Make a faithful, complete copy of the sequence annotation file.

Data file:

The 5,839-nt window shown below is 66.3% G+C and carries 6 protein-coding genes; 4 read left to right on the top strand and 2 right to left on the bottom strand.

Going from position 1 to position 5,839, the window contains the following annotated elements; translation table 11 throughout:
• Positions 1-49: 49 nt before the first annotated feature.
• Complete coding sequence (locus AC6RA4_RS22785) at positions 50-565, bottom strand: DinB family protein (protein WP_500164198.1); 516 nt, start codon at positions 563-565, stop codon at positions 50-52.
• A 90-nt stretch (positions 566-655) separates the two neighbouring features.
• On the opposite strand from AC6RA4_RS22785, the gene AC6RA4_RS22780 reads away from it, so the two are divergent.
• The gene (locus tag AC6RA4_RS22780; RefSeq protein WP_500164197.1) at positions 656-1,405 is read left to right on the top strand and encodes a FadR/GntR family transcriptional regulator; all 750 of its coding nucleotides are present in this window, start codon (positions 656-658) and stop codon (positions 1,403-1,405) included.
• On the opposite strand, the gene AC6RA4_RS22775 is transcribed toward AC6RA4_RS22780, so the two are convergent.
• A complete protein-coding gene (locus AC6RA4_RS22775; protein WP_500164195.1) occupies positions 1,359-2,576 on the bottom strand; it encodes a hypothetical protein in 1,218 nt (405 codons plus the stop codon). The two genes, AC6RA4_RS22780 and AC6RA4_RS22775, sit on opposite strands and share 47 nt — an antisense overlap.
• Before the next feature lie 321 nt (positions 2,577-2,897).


The 5,839-nt window shown below is 66.3% G+C and carries 6 protein-coding genes; 4 read left to right on the top strand and 2 right to left on the bottom strand.

Going from position 1 to position 5,839, the window contains the following annotated elements; translation table 11 throughout:
• Positions 1-49: 49 nt before the first annotated feature.
• Complete coding sequence (locus AC6RA4_RS22785) at positions 50-565, bottom strand: DinB family protein (protein WP_500164198.1); 516 nt, start codon at positions 563-565, stop codon at positions 50-52.
• A 90-nt stretch (positions 566-655) separates the two neighbouring features.
• On the opposite strand from AC6RA4_RS22785, the gene AC6RA4_RS22780 reads away from it, so the two are divergent.
• The gene (locus tag AC6RA4_RS22780; RefSeq protein WP_500164197.1) at positions 656-1,405 is read left to right on the top strand and encodes a FadR/GntR family transcriptional regulator; all 750 of its coding nucleotides are present in this window, start codon (positions 656-658) and stop codon (positions 1,403-1,405) included.
• On the opposite strand, the gene AC6RA4_RS22775 is transcribed toward AC6RA4_RS22780, so the two are convergent.
• A complete protein-coding gene (locus AC6RA4_RS22775; protein WP_500164195.1) occupies positions 1,359-2,576 on the bottom strand; it encodes a hypothetical protein in 1,218 nt (405 codons plus the stop codon). The two genes, AC6RA4_RS22780 and AC6RA4_RS22775, sit on opposite strands and share 47 nt — an antisense overlap.
• Before the next feature lie 321 nt (positions 2,577-2,897).